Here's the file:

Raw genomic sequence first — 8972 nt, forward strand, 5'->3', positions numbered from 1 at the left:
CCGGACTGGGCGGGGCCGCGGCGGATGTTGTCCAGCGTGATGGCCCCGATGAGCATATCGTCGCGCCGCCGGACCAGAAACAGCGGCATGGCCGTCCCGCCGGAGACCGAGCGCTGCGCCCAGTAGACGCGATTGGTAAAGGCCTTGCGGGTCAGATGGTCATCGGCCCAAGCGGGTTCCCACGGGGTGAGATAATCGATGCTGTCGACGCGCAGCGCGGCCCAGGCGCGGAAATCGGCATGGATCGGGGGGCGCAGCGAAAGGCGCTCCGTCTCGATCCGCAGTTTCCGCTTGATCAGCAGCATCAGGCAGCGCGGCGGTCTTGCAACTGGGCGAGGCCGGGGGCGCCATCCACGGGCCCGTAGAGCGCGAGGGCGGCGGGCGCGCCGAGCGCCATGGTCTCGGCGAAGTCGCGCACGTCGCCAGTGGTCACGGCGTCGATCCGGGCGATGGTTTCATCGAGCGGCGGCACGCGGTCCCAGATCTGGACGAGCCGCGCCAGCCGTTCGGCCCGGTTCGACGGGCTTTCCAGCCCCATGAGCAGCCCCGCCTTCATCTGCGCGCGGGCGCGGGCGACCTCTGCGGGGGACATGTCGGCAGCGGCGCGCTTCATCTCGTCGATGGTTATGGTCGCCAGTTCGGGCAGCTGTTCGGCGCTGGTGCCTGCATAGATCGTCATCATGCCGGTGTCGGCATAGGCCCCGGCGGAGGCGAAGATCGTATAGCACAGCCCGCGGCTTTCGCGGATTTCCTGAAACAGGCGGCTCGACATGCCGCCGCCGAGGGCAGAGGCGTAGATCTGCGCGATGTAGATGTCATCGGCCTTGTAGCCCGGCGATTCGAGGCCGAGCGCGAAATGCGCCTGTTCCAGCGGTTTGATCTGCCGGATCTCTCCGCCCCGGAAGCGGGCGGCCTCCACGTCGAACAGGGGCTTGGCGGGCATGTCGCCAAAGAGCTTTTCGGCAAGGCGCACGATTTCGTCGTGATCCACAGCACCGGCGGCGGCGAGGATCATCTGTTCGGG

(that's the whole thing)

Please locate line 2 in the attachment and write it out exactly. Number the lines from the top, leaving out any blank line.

CCGGACTGGGCGGGGCCGCGGCGGATGTTGTCCAGCGTGATGGCCCCGATGAGCATATCGTCGCGCCGCCGGACCAGAAACAGCGGCATGGCCGTCCCGCCGGAGACCGAGCGCTGCGCCCAGTAGACGCGATTGGTAAAGGCCTTGCGGGTCAGATGGTCATCGGCCCAAGCGGGTTCCCACGGGGTGAGATAATCGATGCTGTCGACGCGCAGCGCGGCCCAGGCGCGGAAATCGGCATGGATCGGGGGGCGCAGCGAAAGGCGCTCCGTCTCGATCCGCAGTTTCCGCTTGATCAGCAGCATCAGGCAGCGCGGCGGTCTTGCAACTGGGCGAGGCCGGGGGCGCCATCCACGGGCCCGTAGAGCGCGAGGGCGGCGGGCGCGCCGAGCGCCATGGTCTCGGCGAAGTCGCGCACGTCGCCAGTGGTCACGGCGTCGATCCGGGCGATGGTTTCATCGAGCGGCGGCACGCGGTCCCAGATCTGGACGAGCCGCGCCAGCCGTTCGGCCCGGTTCGACGGGCTTTCCAGCCCCATGAGCAGCCCCGCCTTCATCTGCGCGCGGGCGCGGGCGACCTCTGCGGGGGACATGTCGGCAGCGGCGCGCTTCATCTCGTCGATGGTTATGGTCGCCAGTTCGGGCAGCTGTTCGGCGCTGGTGCCTGCATAGATCGTCATCATGCCGGTGTCGGCATAGGCCCCGGCGGAGGCGAAGATCGTATAGCACAGCCCGCGGCTTTCGCGGATTTCCTGAAACAGGCGGCTCGACATGCCGCCGCCGAGGGCAGAGGCGTAGATCTGCGCGATGTAGATGTCATCGGCCTTGTAGCCCGGCGATTCGAGGCCGAGCGCGAAATGCGCCTGTTCCAGCGGTTTGATCTGCCGGATCTCTCCGCCCCGGAAGCGGGCGGCCTCCACGTCGAACAGGGGCTTGGCGGGCATGTCGCCAAAGAGCTTTTCGGCAAGGCGCACGATTTCGTCGTGATCCACAGCACCGGCGGCGGCGAGGATCATCTGTTCGGG